I'm all for evidence-based care. But, here's the thing, somebody somewhere has to FIND the evidence, right? Doing unnecessary surgery and doing research and monitoring are two VERY different things.

You called the intensive monitoring for women who are at increased risk of stillbirth due to cord compression "crazy" and I merely pointed out that it's NOT crazy to want to have a live baby, and that excessive hiccups IN COMBINATION with certain other factors can be signs of increased risk.

How do YOU define the difference between "crazy paranoid" and informed about a very real and very sad pregnancy complication? Should all women walk around with blinders on, and not ever consider the possibility that something could be wrong? Or is there a place for facing those fears and educating onesself about them?

It's not "crazy" to study what causes cord compression and stillbirth, even if it means a few "paranoid" mothers get more exposure to ultrasound than what you or I would choose. No mother should have to bury her baby, and it's not doing anybody any favors to call the people who are out there trying to get the answers as to why this happens and figure out if there is a way to gain some "control" over the situation "crazy." Just because right now we have few answers and little to no control over this doesn't mean it should stay that way.
post #11 of 18
Kathryn, I think we're coming from two different places here and your personal grief and tragedy will have to win out in this conversation. I cannot, in good conscience, sit here and argue something like this with someone with a history like yours.

I'm sorry again for your loss.
post #12 of 18
Kathryn, I would like to know (and I think Smeep's friend would like to too) what other indicators when combined with increased fetal hiccups are of concern.
post #13 of 18
Hi Ladies: I just wanted to jump in here and say that my son had excessive hiccups in utero. I didn't think too much of it because like most, I was told that hiccups are *normal* etc. One night, 25 days before my due date, I experienced the worst ab pain I have ever felt in my life. Was hospitalized overnight because ds heartbeat was 200 bpm. I had 2 u/s during my hospital stay, and I assured that everything was ok. (The pain couldn't be explained) I went home the next day, and one week to the day I came home I went into labour. It turns out that the cord was wrapped around ds's neck. It was a very scary experince. I am convinced that ds was *early* because of the cord compression, and that the ab pain was related to it.
post #14 of 18
Kathryn, I echo Pam's sentiments and I am sorry for your loss and pain.

Namaste, Tara
post #15 of 18
My baby had hiccoughs while in untero and very frequently for her first 2 months after delivery. She did have her cord wrapped tightly around her neck at birth, but I don't know if it is just a coincidence or not. I really have no idea, and never heard anything either way.
post #16 of 18
Originally Posted by CookieMonsterMommy View Post

Kinda reminds me of nursing school during med/surg. Every headache was "OMG I have a brain tumor" every bit of anxiety around midterms was "OMG I have palpitations and a heart murmur!" every swollen gland was "OMG I have leukemia!".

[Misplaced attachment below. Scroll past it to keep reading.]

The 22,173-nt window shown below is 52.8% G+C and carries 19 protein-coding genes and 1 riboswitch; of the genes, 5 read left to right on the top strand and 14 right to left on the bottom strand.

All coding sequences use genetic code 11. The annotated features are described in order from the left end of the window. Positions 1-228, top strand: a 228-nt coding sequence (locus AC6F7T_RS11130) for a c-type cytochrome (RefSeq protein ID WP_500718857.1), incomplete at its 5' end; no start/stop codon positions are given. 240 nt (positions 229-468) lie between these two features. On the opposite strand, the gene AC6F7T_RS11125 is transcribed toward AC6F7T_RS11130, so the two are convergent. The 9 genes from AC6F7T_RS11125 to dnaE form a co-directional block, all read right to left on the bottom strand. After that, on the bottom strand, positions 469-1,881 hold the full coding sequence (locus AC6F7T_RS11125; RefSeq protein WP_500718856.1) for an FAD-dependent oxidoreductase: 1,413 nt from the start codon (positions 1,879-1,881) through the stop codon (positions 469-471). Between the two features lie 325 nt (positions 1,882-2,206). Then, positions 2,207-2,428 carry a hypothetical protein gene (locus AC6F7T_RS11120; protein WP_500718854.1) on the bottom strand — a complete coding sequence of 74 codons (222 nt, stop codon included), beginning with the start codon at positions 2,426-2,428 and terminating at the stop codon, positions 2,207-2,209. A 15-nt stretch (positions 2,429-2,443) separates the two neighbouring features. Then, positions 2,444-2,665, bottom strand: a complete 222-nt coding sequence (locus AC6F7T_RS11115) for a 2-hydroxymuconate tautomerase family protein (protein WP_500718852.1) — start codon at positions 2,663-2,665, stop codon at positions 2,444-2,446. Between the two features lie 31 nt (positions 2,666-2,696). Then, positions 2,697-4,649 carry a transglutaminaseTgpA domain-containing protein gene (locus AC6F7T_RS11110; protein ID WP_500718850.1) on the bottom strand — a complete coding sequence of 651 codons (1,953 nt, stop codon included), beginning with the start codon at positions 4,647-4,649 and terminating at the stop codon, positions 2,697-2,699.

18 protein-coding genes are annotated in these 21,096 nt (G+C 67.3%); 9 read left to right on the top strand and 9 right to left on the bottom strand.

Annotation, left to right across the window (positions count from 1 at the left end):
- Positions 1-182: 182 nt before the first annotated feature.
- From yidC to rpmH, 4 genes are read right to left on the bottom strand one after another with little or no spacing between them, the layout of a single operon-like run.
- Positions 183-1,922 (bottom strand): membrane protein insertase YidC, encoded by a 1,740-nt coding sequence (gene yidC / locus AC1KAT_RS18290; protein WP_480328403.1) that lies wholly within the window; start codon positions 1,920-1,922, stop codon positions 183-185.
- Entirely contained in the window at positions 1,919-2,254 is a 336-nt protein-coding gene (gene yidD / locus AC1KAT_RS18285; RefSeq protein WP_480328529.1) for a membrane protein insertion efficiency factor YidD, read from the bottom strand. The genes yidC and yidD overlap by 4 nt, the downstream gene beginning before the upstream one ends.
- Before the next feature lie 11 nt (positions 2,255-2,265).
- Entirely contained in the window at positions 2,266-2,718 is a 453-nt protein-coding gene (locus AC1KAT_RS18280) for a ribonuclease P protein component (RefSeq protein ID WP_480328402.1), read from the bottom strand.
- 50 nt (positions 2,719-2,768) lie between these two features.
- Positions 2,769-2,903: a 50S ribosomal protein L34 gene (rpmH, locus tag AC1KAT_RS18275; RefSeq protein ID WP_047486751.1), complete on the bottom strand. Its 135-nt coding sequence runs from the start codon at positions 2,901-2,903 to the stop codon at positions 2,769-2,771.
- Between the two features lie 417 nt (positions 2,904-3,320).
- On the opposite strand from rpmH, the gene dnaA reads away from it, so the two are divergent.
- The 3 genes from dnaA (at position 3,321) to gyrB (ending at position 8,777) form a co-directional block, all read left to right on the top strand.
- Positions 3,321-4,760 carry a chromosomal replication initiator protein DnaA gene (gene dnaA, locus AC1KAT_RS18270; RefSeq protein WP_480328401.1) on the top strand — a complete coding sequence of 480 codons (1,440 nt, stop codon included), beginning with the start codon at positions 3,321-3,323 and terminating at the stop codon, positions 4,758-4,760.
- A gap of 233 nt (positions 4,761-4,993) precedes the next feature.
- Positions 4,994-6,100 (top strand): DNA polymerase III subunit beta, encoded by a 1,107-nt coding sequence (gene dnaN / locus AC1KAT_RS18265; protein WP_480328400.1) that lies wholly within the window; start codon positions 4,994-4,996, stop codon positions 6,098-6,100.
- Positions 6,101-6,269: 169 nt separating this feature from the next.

When you look for symptoms and problems, they'll gladly appear!
I went through the same thing in nursing school! Several years later I am still alive and well.
post #17 of 18

My baby gets hiccups everytime I eat.

My first child had hiccups in utero. He was a boy! They happened sparatically during the day and lasted for up to 30 min sometimes. Now that I am pregnant again they happen more often, in fact every time I eat she gets the hiccups. It doesn't matter what it is, what time it is, what im doing, every time without fail she hiccups after I eat. That is also the only time she gets them. She gets them within 2-5 min after I eat and sometimes they last up to about 15 minutes.
post #18 of 18
I also wondered about this...and spoke with someone who is doing a lot of research on cord issues...and read some of the research reports...

My daughter was stillborn on 10/12/2006, and about a week or two before she was born, she started getting the hiccups a lot, more than she had during the entire pregnancy. I didn't think anything of it, as I thought too it was normal.

Another symptom my daughter had, was some excessive movement late in the third tri-mester, as in around 37 weeks. I still remember going in for my 37 week visit, and my midwife trying to get the HB, and had a hard time because the baby was constantly moving. We even had a good laugh when she said I got an A+++++ for fetal movement.

After reading some information on The pregnancy institutes website and speaking with someone there...it could be a sign of potential issues...not necessarily the cord wrapped around the neck, but also true knots. Additionally, the excessive movement could also be a sign.

The initial/preliminary report says my daughter died of a Grossly true knot.

While some hiccups are normal, I think what the OB is talking about are excessive hiccups, or hiccups that are not part of your child's normal pattern.

I too am similar to kittykat on this, that while some is normal, there is a point where it does become abnormal and that is the line you have to find. To be honest, I really thought it was cute the last week or two when Isabella would get hiccups, because I had never really had them much with any of my pregnancies....but now it makes me wonder, because they basically developed in the last week or two and were not "normal" for her.

Melissa S.